Indeed, Kerry later found himself at odds with Obama over intervention in Syria and his generally activist approach to foreign policy (which in the end produced one of the administration’s signal triumphs, the nuclear pact with Iran that Trump has since cashiered). Though Rice ultimately backed the bombing of Libya in 2011 along with Clinton and Power—a policy that later gave rise to a civil war that is still raging—she was against military involvement in Syria at about the same time. Rice also initially resisted British and French efforts on the U.N. Security Council to create a no-fly zone against Libyan dictator Muammar al-Qaddafi, reportedly telling France’s U.N. ambassador, Gérard Araud, “You’re not going to drag us into your shitty war,” according to a 2012 account by Foreign Policy’s Colum Lynch. Ultimately, however, faced with additional demands from the Arab League for intervention, Rice mounted an aggressive campaign for a resolution authorizing airstrikes against Libyan forces to prevent the slaughter of civilians.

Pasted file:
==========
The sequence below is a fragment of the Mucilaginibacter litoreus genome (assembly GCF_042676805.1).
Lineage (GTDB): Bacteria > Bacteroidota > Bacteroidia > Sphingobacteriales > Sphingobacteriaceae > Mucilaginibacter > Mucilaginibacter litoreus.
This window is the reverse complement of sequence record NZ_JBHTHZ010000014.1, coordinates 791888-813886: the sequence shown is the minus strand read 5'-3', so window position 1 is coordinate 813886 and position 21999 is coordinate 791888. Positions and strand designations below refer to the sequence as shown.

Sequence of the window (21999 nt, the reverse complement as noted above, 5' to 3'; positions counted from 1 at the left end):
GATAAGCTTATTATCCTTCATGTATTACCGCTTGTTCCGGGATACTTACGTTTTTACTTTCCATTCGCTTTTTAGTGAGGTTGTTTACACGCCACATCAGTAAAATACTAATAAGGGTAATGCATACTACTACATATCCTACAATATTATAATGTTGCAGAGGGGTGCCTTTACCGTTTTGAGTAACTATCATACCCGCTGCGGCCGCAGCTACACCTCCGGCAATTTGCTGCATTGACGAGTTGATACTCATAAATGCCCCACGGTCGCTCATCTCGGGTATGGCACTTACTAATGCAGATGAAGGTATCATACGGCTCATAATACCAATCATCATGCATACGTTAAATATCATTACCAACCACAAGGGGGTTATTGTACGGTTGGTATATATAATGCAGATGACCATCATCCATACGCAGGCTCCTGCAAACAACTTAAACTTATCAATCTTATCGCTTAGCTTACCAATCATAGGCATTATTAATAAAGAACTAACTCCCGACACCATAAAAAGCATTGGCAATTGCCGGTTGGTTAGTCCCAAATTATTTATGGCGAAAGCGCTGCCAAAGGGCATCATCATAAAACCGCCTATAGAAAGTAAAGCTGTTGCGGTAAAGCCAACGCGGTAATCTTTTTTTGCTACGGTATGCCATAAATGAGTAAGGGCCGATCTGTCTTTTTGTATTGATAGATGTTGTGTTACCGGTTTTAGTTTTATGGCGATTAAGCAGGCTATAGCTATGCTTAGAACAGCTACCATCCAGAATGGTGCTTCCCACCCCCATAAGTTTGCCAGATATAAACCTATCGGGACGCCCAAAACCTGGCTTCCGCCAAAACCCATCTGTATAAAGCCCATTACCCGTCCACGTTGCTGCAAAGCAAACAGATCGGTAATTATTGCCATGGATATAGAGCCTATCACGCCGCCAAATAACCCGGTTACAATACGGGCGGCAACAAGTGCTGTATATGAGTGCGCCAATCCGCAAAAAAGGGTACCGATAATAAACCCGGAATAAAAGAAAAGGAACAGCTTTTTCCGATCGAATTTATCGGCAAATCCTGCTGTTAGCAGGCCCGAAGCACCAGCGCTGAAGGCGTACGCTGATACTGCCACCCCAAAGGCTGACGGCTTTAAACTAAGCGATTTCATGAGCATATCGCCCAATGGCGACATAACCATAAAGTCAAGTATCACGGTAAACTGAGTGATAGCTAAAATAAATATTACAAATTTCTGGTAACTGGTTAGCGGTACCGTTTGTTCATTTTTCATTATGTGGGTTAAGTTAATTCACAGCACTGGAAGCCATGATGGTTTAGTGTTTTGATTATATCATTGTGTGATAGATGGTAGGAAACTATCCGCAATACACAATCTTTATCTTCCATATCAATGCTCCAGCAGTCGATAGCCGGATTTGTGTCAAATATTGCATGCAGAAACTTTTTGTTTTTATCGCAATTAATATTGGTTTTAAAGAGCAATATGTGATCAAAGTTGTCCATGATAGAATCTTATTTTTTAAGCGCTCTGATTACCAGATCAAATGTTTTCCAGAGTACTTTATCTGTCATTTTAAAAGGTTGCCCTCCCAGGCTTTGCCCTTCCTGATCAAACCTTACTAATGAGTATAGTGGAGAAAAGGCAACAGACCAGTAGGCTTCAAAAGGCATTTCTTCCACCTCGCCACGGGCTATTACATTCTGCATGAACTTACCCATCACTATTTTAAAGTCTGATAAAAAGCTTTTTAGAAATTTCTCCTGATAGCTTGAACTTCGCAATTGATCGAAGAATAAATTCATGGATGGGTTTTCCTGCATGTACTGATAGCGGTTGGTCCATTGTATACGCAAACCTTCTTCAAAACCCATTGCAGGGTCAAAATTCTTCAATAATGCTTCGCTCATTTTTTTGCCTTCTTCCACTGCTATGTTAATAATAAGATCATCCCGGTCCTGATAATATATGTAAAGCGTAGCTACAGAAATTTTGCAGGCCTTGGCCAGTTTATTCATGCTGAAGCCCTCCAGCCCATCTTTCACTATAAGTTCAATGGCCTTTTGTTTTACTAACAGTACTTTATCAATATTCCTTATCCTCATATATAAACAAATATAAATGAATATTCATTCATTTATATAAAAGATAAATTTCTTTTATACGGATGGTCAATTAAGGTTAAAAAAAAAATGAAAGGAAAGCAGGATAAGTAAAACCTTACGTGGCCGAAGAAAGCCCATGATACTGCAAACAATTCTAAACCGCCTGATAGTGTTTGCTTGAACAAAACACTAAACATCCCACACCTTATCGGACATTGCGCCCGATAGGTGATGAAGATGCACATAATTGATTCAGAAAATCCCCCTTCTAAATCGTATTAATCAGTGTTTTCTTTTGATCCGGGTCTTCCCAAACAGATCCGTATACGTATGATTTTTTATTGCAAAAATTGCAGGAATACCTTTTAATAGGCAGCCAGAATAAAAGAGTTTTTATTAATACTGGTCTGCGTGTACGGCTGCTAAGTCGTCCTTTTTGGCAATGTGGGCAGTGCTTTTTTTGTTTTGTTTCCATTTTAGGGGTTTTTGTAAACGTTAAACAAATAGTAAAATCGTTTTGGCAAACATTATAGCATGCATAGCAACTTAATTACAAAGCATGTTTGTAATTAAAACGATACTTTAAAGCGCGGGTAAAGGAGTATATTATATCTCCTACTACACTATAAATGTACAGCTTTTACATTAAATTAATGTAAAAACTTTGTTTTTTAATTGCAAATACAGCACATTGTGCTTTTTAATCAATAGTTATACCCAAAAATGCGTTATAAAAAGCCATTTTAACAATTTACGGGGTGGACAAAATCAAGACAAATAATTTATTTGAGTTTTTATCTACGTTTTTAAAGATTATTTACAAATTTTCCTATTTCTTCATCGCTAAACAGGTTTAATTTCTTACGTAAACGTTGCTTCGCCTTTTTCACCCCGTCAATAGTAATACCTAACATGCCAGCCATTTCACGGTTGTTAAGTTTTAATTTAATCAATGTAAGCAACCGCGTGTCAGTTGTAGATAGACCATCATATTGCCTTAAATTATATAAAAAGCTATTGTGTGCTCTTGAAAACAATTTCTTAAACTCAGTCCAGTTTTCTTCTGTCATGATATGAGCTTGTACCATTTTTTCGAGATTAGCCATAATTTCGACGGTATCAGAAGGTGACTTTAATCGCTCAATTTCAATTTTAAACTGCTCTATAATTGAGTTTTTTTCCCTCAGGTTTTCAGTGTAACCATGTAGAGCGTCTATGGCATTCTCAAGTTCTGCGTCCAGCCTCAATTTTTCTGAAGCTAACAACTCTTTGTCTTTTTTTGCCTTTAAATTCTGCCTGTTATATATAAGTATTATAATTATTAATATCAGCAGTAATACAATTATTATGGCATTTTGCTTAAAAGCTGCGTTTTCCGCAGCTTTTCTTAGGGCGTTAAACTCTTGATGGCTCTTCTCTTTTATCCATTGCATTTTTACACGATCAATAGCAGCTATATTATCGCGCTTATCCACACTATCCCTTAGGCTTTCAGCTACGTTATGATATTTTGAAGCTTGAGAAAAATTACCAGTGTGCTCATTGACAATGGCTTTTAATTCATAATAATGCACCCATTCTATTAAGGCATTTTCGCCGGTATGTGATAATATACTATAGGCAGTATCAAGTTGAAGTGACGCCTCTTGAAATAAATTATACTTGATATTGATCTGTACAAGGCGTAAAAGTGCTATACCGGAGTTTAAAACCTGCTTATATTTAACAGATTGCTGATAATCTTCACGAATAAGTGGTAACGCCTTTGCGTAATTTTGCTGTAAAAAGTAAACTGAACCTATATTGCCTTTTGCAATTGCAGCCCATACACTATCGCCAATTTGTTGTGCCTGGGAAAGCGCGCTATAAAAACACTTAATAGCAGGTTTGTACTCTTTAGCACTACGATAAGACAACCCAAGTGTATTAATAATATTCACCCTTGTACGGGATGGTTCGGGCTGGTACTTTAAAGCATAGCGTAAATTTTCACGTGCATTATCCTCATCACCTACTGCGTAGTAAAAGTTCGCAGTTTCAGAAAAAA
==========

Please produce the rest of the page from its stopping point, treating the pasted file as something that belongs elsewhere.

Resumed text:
She also presided over a state of confusion within the administration over its strategy of fighting the Islamic State in Iraq while simultaneously trying to pull U.S. troops out of the country. At one point, Rice sent a letter to then-House Speaker John Boehner requesting a withdrawal of the Authorization for Use of Military Force (AUMF), additional legislation that was passed in 2002 to enable U.S. military action in Iraq. But the AUMF that Rice wanted withdrawn later became part of the authority the administration invoked to defeat the Islamic State.
“Susan was somewhere between Obama and Samantha” when it came to advocating U.S. intervention abroad, the former Obama administration official said. “She was more activist on Libya and some things than Obama wanted to be, but she also learned from her own experience it isn’t enough to have good intentions. It was principle as seen through the light of experience, so she adopted a certain degree of realism.”
The biggest issue with Rice’s possible selection as vice president is that she and Biden are both seen as “foreign-policy people,” the former Obama official added. “The only downside I see is that, because their strengths are comparable, you don’t get the division of labor.”